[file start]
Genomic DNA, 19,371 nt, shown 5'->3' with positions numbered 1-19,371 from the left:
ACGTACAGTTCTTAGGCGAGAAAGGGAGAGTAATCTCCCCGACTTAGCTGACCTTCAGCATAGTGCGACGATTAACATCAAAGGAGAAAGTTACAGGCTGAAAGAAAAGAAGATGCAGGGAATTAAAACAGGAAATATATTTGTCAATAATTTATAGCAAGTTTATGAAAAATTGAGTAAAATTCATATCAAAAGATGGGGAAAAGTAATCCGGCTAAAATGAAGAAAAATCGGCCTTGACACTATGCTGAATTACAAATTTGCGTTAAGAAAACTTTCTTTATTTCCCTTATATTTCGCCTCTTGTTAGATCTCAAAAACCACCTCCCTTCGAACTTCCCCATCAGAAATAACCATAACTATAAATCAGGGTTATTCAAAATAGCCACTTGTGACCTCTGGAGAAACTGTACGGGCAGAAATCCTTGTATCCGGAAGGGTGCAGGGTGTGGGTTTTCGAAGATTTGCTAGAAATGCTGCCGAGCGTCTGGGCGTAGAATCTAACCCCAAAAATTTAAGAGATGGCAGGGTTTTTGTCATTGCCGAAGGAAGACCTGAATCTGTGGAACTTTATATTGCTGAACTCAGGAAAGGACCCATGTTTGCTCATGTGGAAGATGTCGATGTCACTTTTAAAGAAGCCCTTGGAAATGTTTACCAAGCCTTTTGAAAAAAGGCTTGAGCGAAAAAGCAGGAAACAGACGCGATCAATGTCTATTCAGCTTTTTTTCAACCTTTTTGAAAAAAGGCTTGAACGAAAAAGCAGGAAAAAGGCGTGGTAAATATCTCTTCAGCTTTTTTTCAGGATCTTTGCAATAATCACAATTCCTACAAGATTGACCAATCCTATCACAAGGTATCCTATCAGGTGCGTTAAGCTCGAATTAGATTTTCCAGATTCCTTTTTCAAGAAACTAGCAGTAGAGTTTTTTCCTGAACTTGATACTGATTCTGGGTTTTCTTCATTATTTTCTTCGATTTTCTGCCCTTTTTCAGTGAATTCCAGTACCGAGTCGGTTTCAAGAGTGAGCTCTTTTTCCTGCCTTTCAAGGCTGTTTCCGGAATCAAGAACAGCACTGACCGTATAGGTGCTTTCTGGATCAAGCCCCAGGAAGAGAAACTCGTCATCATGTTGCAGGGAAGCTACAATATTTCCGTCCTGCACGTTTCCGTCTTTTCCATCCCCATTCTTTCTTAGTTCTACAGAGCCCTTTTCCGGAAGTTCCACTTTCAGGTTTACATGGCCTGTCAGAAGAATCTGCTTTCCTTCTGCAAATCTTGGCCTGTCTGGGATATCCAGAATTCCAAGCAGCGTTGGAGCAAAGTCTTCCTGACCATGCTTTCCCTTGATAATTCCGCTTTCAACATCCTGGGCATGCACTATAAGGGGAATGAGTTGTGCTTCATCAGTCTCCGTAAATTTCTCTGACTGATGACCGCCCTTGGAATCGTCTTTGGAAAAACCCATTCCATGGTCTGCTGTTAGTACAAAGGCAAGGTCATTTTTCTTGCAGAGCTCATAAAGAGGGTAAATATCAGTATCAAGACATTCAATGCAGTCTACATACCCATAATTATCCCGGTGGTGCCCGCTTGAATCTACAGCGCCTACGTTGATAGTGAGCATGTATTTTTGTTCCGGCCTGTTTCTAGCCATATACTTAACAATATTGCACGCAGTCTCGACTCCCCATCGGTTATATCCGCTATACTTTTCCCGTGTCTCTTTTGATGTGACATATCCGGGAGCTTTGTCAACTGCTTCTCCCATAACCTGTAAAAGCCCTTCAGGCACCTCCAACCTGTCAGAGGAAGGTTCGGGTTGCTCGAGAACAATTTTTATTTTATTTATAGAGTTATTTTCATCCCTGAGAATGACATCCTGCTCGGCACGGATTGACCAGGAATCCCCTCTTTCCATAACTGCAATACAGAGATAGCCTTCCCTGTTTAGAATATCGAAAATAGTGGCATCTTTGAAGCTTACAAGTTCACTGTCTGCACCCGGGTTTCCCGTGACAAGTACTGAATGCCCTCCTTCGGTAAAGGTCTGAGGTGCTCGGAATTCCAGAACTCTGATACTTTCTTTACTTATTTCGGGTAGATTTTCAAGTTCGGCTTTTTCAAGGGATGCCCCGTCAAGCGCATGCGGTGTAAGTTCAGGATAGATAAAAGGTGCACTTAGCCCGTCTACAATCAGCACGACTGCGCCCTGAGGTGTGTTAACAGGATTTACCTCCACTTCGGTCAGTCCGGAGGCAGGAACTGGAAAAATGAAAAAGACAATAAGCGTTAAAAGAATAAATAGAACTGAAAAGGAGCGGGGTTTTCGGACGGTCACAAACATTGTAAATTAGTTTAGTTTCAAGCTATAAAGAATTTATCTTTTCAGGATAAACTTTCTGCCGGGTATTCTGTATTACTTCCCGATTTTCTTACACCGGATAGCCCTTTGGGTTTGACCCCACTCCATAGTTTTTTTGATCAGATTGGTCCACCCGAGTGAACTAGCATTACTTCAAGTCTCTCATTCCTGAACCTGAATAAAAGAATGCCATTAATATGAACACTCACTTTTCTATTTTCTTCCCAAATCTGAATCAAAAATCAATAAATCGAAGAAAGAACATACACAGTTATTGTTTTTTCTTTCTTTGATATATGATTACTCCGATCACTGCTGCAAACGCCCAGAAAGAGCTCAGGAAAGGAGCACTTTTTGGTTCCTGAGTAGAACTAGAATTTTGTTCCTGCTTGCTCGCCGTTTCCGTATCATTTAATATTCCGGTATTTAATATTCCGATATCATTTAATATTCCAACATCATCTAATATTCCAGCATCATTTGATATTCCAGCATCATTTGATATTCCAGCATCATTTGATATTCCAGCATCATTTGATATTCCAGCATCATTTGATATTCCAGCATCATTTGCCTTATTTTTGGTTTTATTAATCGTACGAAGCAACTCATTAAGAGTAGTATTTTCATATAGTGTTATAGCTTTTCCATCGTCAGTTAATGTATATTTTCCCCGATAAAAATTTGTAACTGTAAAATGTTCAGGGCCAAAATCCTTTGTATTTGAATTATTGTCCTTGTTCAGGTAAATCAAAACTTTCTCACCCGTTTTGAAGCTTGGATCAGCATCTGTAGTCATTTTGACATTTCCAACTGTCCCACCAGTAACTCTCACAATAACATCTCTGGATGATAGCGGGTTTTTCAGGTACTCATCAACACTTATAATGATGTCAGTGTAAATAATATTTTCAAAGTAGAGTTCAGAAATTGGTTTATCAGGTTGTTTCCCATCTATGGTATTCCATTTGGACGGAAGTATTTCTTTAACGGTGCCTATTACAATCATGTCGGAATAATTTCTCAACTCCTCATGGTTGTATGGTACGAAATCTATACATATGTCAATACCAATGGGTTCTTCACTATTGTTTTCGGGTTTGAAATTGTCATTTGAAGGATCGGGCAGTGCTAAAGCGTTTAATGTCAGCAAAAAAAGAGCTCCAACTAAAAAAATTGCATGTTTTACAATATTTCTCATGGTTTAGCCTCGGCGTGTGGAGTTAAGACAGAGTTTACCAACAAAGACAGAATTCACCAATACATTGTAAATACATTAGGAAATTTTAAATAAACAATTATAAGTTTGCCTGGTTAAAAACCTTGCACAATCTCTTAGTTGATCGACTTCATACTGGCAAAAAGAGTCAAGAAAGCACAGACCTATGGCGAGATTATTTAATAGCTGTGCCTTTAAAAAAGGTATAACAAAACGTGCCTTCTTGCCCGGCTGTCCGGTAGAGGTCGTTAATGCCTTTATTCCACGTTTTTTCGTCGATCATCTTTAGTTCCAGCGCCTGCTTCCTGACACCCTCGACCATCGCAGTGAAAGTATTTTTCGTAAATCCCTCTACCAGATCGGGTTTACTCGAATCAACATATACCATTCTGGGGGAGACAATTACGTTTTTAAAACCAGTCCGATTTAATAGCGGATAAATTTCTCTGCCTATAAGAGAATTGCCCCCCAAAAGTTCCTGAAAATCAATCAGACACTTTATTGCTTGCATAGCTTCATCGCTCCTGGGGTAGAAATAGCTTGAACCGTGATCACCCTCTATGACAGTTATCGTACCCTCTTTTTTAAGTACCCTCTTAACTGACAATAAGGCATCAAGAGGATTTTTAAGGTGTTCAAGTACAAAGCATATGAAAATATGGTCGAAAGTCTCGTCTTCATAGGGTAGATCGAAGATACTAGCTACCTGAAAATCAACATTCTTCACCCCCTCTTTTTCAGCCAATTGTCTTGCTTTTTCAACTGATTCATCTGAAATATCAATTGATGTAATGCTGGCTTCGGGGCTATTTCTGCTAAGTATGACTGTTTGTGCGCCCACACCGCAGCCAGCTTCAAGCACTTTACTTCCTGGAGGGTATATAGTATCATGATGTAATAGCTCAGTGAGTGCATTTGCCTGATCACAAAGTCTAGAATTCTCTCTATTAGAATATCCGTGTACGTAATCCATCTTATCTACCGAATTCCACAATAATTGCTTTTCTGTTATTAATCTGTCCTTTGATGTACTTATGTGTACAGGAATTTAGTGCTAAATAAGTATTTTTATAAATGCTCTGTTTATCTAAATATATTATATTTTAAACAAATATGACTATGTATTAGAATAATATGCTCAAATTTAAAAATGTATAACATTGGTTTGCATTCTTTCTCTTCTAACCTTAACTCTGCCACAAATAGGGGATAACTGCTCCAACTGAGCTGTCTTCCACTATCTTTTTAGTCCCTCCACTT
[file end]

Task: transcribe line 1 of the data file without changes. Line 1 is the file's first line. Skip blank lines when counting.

Genomic DNA, 19,371 nt, shown 5'->3' with positions numbered 1-19,371 from the left: